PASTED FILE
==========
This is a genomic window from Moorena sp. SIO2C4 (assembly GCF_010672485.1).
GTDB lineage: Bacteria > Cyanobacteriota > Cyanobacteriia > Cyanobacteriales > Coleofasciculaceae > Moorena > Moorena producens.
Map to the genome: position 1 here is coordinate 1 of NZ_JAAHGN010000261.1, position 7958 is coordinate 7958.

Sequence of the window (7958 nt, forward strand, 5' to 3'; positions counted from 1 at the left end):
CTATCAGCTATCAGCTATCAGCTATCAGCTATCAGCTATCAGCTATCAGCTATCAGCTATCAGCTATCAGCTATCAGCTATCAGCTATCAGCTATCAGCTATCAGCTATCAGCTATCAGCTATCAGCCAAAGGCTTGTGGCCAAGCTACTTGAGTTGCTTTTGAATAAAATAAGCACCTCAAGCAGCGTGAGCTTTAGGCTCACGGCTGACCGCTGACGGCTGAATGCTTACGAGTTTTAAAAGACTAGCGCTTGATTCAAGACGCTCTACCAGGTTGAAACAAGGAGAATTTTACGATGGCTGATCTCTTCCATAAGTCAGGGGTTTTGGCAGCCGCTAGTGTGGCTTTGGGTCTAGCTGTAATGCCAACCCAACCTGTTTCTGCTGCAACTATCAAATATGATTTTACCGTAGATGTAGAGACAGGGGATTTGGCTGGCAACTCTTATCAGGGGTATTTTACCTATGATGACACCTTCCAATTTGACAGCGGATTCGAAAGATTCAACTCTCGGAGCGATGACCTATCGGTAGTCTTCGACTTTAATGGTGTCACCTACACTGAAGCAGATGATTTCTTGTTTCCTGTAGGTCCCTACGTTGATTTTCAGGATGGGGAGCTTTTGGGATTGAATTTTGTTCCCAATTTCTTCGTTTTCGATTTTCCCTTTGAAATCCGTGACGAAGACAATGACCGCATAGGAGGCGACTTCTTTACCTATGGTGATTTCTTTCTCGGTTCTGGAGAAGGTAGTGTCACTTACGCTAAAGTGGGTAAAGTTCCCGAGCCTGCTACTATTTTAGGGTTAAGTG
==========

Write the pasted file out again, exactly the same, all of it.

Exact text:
This is a genomic window from Moorena sp. SIO2C4 (assembly GCF_010672485.1).
GTDB lineage: Bacteria > Cyanobacteriota > Cyanobacteriia > Cyanobacteriales > Coleofasciculaceae > Moorena > Moorena producens.
Map to the genome: position 1 here is coordinate 1 of NZ_JAAHGN010000261.1, position 7958 is coordinate 7958.

Sequence of the window (7958 nt, forward strand, 5' to 3'; positions counted from 1 at the left end):
CTATCAGCTATCAGCTATCAGCTATCAGCTATCAGCTATCAGCTATCAGCTATCAGCTATCAGCTATCAGCTATCAGCTATCAGCTATCAGCTATCAGCTATCAGCTATCAGCTATCAGCTATCAGCCAAAGGCTTGTGGCCAAGCTACTTGAGTTGCTTTTGAATAAAATAAGCACCTCAAGCAGCGTGAGCTTTAGGCTCACGGCTGACCGCTGACGGCTGAATGCTTACGAGTTTTAAAAGACTAGCGCTTGATTCAAGACGCTCTACCAGGTTGAAACAAGGAGAATTTTACGATGGCTGATCTCTTCCATAAGTCAGGGGTTTTGGCAGCCGCTAGTGTGGCTTTGGGTCTAGCTGTAATGCCAACCCAACCTGTTTCTGCTGCAACTATCAAATATGATTTTACCGTAGATGTAGAGACAGGGGATTTGGCTGGCAACTCTTATCAGGGGTATTTTACCTATGATGACACCTTCCAATTTGACAGCGGATTCGAAAGATTCAACTCTCGGAGCGATGACCTATCGGTAGTCTTCGACTTTAATGGTGTCACCTACACTGAAGCAGATGATTTCTTGTTTCCTGTAGGTCCCTACGTTGATTTTCAGGATGGGGAGCTTTTGGGATTGAATTTTGTTCCCAATTTCTTCGTTTTCGATTTTCCCTTTGAAATCCGTGACGAAGACAATGACCGCATAGGAGGCGACTTCTTTACCTATGGTGATTTCTTTCTCGGTTCTGGAGAAGGTAGTGTCACTTACGCTAAAGTGGGTAAAGTTCCCGAGCCTGCTACTATTTTAGGGTTAAGTG